It takes a village to raise a child – and it takes a 6-foot fence with a locking gate to have an in-ground swimming pool in your backyard. That’s the building code in most communities and an insurance underwriting requirement.
Here in the Pacific Northwest, in-ground pools may not be as common as above-ground or inflatable pools, but don’t be fooled! Shallow soft-side or mobile pools may give us a sense of security because they don’t hold as much water. However, even if the seasonal pool is smaller or more shallow than a permenent structure, it doesn’t mean that it’s safer. A pool is a pool, and portable pools account for 11% of all pool drownings for children under the age of 5. Some of these drownings happen in only a few inches of water, and 40% of them happen with adult supervision present!
Whatever water-fun you are enjoying in your backyard this summer, please follow these safety tips to avoid a tragedy. Multi-layered protection is the key:
If there is water, there should be a watchful adult whose full attention is on the kids’ activities in the pool. Have a phone nearby to be able to call for help quickly if needed.
If you are not able to supervise, restrict access to the pool. Consider installing a pool fence with a locking gate, remove access ladders, and cover large inflatable pools with a pool cover. Drain smaller portable pools after every use.
Consider setting up pool alarms that alert you when a child approaches the pool.
4. Swimming Lessons
Swimming lessons are a huge factor in children’s pool safety — but don’t assume they are safe because they know how to swim and float. Constant supervision is crucial!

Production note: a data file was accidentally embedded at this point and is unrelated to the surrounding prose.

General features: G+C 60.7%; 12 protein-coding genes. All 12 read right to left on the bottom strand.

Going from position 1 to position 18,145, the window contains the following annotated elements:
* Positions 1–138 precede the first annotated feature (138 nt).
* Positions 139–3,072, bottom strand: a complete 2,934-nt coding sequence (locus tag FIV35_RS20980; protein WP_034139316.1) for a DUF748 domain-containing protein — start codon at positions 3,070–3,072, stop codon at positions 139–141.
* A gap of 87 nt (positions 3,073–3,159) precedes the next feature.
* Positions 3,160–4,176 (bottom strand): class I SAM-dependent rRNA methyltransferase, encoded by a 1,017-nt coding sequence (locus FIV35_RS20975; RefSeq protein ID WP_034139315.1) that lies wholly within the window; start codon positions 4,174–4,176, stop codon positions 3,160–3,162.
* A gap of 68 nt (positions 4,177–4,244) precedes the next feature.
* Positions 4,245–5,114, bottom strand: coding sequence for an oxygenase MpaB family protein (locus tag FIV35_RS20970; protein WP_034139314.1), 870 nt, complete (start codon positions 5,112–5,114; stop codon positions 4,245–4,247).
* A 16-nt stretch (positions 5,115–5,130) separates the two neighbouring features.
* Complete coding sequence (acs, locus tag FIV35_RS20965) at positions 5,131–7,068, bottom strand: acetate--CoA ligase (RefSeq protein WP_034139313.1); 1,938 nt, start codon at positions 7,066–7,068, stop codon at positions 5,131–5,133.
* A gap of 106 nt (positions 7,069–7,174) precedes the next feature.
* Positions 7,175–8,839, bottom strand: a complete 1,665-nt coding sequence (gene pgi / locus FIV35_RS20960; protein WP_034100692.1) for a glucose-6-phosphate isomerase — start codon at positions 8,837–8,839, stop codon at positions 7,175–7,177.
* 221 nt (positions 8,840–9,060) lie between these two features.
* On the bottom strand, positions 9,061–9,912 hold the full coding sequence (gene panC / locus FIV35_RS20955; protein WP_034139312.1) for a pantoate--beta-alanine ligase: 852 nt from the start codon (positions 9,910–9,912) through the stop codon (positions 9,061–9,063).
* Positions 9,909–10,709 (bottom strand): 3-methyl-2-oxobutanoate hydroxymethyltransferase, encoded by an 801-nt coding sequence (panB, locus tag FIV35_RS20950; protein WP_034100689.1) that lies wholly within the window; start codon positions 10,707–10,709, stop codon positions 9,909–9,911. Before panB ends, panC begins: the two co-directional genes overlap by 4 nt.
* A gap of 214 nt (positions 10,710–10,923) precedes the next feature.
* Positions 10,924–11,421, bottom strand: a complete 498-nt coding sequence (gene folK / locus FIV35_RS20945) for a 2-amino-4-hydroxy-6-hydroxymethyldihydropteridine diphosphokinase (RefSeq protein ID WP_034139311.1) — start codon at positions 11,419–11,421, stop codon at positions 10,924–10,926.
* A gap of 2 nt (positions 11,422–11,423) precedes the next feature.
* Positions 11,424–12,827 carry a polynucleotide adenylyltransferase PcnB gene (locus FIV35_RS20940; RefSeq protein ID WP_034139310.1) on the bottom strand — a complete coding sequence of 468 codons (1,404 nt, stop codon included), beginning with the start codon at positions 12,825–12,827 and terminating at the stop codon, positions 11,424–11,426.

Know basic CPR so you can help immediately in an emergency.
Talk with your neighbors, guests and babysitters and alert them about the pool in your backyard. Teach your children to not play in a friend’s pool when there is no adult supervision. Talk with your neighbors about pool rules and take turns in watching the youngsters play.
Keep in mind that pools (like trampolines) are considered an “attractive nuisance”. If an accident happens on your property, even if a neighbor child splashes uninvited while you’re not even home, you can be held liable! Drowning is the second-largest cause of death for children under 14
This makes pools a significant financial risk!
Even if friends or family members sustain a pool-related injury on your property do not want to sue you, they may be forced to in order to pay medical bills or to make up for lost income.
Homeowner’s insurance helps provide the liability protection you need. Talk with your insurance agent about the liability limits on your homeowner’s policy, and consider purchasing Umbrella Insurance for additional peace of mind.
For more information on Swimming Pool Safety, please visit www.PoolSafely.gov